Report says more oh&s protections needed for at-risk workers
TORONTO (Canadian OH&S News)
TORONTO (Canadian OH&S News)
A set of 47 recommendations has been put forward by the Law Commission of Ontario, in an effort to better protect vulnerable workers.
The commission released its report, Vulnerable Workers and Precarious Work, on April 3, focusing on gaps in Ontario legislation — specifically the Employment Standards Act and the Occupational Health and Safety Act — that leave women, racial minorities and immigrants, as well as insecure and low-wage workers, at unnecessary risk of harm and exploitation.
“It is important for Ontarians to recognize that the nature of employment has changed. Much work can be characterized as ‘precarious’ — that is work with low wages, less job security, few benefits, and only minimal control over working conditions,” said Bruce Elman, chair of the board of governors of the commission.“Precarious work and vulnerable workers present a challenge for us as a society. This report attempts to provide recommendations on how we might meet that challenge.”
The report notes that these workers are at an increased risk of injury and illness through a higher involvement in physically-demanding work in which they often lack job or hazard-specific experience or training, are unaware of their oh&s rights and will not speak up for fear of losing their job or being deported.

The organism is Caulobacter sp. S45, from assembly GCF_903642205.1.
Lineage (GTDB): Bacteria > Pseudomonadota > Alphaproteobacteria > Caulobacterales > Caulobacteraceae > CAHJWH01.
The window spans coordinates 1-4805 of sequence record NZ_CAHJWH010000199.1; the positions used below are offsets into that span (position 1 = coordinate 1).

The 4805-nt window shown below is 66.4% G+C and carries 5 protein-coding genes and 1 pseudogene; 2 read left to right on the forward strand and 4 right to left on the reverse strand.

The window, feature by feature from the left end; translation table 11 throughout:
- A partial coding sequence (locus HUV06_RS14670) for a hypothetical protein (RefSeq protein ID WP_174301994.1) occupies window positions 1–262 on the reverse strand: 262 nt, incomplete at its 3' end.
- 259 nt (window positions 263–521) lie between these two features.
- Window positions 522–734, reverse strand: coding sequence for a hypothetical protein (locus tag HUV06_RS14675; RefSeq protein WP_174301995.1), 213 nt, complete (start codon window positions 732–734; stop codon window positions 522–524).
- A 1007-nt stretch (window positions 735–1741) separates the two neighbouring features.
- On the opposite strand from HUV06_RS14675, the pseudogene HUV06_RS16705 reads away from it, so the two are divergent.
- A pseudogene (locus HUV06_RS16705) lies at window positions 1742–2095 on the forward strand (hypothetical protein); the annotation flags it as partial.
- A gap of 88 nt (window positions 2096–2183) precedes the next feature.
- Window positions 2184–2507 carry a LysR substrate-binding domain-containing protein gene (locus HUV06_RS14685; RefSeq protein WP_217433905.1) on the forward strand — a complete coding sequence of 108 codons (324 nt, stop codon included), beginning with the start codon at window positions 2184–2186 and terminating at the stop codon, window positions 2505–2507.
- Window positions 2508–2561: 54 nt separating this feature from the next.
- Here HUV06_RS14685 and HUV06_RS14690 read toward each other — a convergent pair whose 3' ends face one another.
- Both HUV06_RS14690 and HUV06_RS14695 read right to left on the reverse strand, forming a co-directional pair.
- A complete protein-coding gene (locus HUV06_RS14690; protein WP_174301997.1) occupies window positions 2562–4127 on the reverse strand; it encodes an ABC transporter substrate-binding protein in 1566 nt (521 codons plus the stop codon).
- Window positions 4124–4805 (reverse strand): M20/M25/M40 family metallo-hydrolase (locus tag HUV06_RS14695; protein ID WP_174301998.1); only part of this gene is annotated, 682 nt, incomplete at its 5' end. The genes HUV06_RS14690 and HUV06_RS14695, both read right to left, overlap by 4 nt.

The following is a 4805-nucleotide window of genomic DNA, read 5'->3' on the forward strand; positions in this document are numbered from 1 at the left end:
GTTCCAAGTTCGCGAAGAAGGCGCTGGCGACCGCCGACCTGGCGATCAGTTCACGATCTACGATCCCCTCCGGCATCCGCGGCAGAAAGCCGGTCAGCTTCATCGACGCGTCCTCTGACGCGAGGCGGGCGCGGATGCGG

Mental and physical health factors at play
Precarious work carries with it the stress of holding multiple jobs, irregular or long hours, insecure visa status and a lack of legal protections, making it difficult to plan for the future and schedule any more than day-to-day, the report said, noting that consultations found workers experienced mental health issues such as tension, exhaustion and depression.
Low wages and a lack of benefits also means medicine and healthcare options, even in Canada, can become prohibitively expensive.
“This lack of access to health benefits and paid sick days encourages vulnerable employees to ignore injuries and illnesses rather than seek medical treatment. For newcomer workers and temporary foreign workers, there are often language and other cultural barriers to accessing health care,” the report added.
The commission put forward nine recommendations with regards to oh&s. These included, amongst others:
— The Ministry of Labour (MOL) make temporary foreign workers (TFWs) in all sectors a priority for enforcement activities.
— The Ontario Labour Relations Board, the MOL and the Office of the Worker Adviser ensure reprisal complaints for TFWs are heard at the labour board before repatriation.
— The Workplace Safety and Insurance Board consider attributing health and safety incidents to the client-worksite.
— The Ontario government pilot a mobile medical clinic service that can provide medical care and support to facilitate injury claims for migrant workers in rural areas.
The changes, the report said, would not only assist vulnerable workers but all workers in the province.